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PPA 573 – Emergency Management and Homeland Security Lecture 4c – Planning, Training, and Exercising.

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Presentation on theme: "PPA 573 – Emergency Management and Homeland Security Lecture 4c – Planning, Training, and Exercising."— Presentation transcript:

1 PPA 573 – Emergency Management and Homeland Security Lecture 4c – Planning, Training, and Exercising

2 Plans and Planning Two principal approaches to planning Military planning. Integrated emergency management system. Superimposing military (hierarchical) approach on state and local government can create problems. Military organized to execute plans. Local government is not.

3 Plans and Planning Integrated emergency management. IEMS supports the development of multihazard plans with functional annexes and hazard-specific appendices. But can produce voluminous documents that make specific hazard material hard to find and implement.

4 Federal and State Requirements: Types of Plans FEMA recommends that each jurisdiction develop a comprehensive emergency operations plan (EOP) encompassing all hazards that pose a significant threat to the community.

5 Federal and State Requirements: Types of Plans The goals of emergency management planning at the state and local level are to: Foster a nationwide systematic approach to state and local planning for emergency management. Develop plans supporting a capability for prompt, coordinated response to large-scale disasters or threats simultaneously by all levels of government. Prove a basis for assured continuity of government. Improve the operational utility of emergency plans. Promote uniformity of principles, policies, and concepts of operations and compatibility of organizations and systems to facilitate coordinated response. Reduce redundancy in plan documentation.

6 Plan Format Basic plan. Introduction. Purpose. Situation and assumptions. Concept of operations. Organization and assignment of responsibilities. Administration and logistics. Plan development and maintenance. Authorities and references. Definition of terms.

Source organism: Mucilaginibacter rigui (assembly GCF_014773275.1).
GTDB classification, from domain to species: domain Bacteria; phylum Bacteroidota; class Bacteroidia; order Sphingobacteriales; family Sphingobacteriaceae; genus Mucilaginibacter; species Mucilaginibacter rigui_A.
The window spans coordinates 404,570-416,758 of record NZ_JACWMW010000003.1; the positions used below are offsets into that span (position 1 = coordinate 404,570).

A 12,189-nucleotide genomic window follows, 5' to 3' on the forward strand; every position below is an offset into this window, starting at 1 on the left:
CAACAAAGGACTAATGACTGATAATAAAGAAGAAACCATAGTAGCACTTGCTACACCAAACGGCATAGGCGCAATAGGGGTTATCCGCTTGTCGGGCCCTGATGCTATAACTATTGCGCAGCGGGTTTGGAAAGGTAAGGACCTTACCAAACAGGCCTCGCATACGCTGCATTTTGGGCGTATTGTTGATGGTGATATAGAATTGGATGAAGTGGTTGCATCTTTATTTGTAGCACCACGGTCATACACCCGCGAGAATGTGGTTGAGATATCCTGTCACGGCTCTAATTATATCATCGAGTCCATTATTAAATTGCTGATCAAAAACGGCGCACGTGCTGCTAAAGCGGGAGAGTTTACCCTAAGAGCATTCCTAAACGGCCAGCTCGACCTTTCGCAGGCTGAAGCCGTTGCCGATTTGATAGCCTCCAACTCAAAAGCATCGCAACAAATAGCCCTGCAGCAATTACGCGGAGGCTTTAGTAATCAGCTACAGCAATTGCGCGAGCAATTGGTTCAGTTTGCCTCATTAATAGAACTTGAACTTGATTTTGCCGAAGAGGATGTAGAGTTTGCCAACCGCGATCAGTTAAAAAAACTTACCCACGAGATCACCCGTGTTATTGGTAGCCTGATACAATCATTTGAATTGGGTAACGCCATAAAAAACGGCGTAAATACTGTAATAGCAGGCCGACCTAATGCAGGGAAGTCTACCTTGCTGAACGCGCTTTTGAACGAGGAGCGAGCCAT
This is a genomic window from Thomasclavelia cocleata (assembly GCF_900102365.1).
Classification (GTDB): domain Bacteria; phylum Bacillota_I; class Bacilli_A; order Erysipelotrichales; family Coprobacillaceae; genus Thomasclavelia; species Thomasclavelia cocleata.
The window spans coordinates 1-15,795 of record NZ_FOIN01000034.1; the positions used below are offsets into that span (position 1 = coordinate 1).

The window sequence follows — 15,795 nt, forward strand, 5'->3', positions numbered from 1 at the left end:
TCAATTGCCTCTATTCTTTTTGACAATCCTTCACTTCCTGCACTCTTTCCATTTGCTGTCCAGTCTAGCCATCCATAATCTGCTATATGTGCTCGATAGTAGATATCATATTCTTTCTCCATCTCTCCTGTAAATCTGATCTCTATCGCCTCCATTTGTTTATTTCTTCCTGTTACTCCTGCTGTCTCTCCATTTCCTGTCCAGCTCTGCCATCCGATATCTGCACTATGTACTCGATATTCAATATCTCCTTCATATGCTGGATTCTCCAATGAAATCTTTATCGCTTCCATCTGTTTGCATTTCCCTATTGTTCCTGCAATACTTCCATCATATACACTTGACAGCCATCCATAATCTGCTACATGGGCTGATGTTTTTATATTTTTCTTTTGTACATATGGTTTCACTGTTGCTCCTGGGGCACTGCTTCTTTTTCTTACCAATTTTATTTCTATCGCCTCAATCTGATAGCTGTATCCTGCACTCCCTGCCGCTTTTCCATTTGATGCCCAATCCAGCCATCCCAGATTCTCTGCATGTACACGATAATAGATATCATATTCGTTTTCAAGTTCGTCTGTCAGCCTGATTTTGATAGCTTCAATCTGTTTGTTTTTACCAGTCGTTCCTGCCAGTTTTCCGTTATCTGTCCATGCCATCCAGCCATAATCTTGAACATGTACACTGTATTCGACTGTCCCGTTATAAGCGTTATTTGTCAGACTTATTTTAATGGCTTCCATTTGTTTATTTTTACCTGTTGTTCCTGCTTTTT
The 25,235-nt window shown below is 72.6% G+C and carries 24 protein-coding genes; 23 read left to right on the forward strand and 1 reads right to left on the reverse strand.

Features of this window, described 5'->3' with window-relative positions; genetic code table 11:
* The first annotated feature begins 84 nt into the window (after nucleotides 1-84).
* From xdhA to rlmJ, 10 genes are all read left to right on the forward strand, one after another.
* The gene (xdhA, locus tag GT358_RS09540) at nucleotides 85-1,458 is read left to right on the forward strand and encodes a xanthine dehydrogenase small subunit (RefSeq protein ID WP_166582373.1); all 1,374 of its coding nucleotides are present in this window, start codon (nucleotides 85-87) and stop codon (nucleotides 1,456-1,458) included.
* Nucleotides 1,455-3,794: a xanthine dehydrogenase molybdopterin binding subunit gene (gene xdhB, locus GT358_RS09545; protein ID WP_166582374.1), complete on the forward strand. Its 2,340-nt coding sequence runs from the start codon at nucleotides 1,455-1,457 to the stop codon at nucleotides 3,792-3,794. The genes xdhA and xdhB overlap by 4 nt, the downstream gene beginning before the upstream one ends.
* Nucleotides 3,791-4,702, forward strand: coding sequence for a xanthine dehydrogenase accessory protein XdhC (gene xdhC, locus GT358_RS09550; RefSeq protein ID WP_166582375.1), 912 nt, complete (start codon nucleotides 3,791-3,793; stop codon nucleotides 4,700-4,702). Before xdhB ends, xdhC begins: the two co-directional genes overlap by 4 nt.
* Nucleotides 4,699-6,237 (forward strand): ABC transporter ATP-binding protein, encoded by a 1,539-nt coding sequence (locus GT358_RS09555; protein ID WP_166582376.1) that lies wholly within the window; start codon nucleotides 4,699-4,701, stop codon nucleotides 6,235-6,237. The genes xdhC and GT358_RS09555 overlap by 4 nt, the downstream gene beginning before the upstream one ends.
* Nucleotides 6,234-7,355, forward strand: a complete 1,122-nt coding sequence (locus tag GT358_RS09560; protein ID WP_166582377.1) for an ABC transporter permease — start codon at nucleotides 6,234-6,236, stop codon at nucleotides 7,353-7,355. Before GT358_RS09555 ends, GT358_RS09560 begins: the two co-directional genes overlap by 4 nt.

7 Plan Format Annexes. Clarify basic plan where necessary. Needs of the basic plan should govern the number and types of annexes. Each annex should deal with a single function. Each annex should be prepared by the agency that has responsibility for the function. The annexes should not cover matters governed by standard operating procedures.

8 Plan Format Types of Annexes Direction and control. Communications. Warning. Emergency public information. Education and training. Evacuation. Shelter (reception and care). Medical health.

9 Plan Format Types of annexes (contd.). Law enforcement. Public works. Fire and rescue. Transportation. Human services (welfare). Reporting procedures. Continuity of government. Damage assessment. Radiological defense

10 Plan Format Appendixes. Create implementation guides that focus on specific hazards.

11 Levels of Plans State plan. Regional plans and studies. Local plans. Departmental and support-agency plans.

12 Plan Development at the Local Level Understand the obstacles. Lack of planning expertise. Lack of formal training. The belief that planning is unnecessary. Review and update the hazard vulnerability analysis. Organize a planning committee. Temporary. Permanent.

13 Plan Development at the Local Level Devise a schedule. Publish a planning directive. Purpose. Authority. Objectives. Concept. Schedule for plan development. Organization for planning. Assignment of responsibilities for plan development. Development of annexes. Review and approval. Special instructions.

14 Plan Development at the Local Level Evaluate the draft plan (things to consider). Lines of authority and succession. Ordinances. Broadcasting emergency information. Responses to citizens’ questions. Evacuation of medical facilities. Persons with special needs. Search and rescue. Response versus recovery planning. Intergovernmental resource distribution. Security. Incident command.

15 Training Dimensions of a training program. Three-dimensional. Training provided by FEMA and the state. Internal training. Community education. Training support.

16 Exercising Exercising is the primary way to test the EOP. Detect deficiencies in the EOP. Detect deficiencies in the overall EMS. Identify potential personnel and staff problems. Detect problems with the functioning and operation of equipment.

17 Exercising Progressive exercises. Tabletop exercise. Scenarios on coordination and responsibility. Functional exercise. Three months to develop. Direction, control, and warning functions, evaluation of EOC. Full-scale exercise. More than three months. Full mobilization. Timely public notice.

18 Exercising Medical facilities and the exercise program. EM should encourage medical facilities to participate in community exercises rather than conduct independent ones. Organizing an exercise program. Exercise committee. Program, schedule, scenarios. Announced versus unannounced exercises.

19 Exercising Organizing an exercise program (contd.). A document describing the exercise. Critique of the exercise. Computer simulations. Budgeting for exercises. Recovery exercises. Complete plan should include a recovery exercise.

20 Conclusion Military system of planning not the best model. Professionalism of emergency manager must be upgraded through hiring and training. Entire planning committee should be trained. Training and exercising should include computer simulation.

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